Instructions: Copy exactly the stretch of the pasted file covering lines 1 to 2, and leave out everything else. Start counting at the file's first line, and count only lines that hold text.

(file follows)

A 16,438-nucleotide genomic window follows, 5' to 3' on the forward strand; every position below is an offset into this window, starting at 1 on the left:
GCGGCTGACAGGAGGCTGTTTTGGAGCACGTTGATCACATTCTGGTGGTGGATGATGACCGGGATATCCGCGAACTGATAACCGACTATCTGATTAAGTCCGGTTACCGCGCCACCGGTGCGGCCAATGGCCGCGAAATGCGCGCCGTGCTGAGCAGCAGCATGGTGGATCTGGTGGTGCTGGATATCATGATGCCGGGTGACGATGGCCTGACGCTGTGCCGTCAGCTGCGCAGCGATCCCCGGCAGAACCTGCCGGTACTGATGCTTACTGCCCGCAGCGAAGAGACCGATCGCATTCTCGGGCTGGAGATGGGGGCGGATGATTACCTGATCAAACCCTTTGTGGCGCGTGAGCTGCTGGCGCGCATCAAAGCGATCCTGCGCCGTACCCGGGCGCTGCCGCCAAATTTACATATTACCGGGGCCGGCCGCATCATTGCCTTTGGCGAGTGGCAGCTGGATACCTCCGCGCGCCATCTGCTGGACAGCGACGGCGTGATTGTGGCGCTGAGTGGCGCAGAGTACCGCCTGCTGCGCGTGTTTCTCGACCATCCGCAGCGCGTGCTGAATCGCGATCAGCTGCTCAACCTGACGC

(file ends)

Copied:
A 16,438-nucleotide genomic window follows, 5' to 3' on the forward strand; every position below is an offset into this window, starting at 1 on the left:
GCGGCTGACAGGAGGCTGTTTTGGAGCACGTTGATCACATTCTGGTGGTGGATGATGACCGGGATATCCGCGAACTGATAACCGACTATCTGATTAAGTCCGGTTACCGCGCCACCGGTGCGGCCAATGGCCGCGAAATGCGCGCCGTGCTGAGCAGCAGCATGGTGGATCTGGTGGTGCTGGATATCATGATGCCGGGTGACGATGGCCTGACGCTGTGCCGTCAGCTGCGCAGCGATCCCCGGCAGAACCTGCCGGTACTGATGCTTACTGCCCGCAGCGAAGAGACCGATCGCATTCTCGGGCTGGAGATGGGGGCGGATGATTACCTGATCAAACCCTTTGTGGCGCGTGAGCTGCTGGCGCGCATCAAAGCGATCCTGCGCCGTACCCGGGCGCTGCCGCCAAATTTACATATTACCGGGGCCGGCCGCATCATTGCCTTTGGCGAGTGGCAGCTGGATACCTCCGCGCGCCATCTGCTGGACAGCGACGGCGTGATTGTGGCGCTGAGTGGCGCAGAGTACCGCCTGCTGCGCGTGTTTCTCGACCATCCGCAGCGCGTGCTGAATCGCGATCAGCTGCTCAACCTGACGC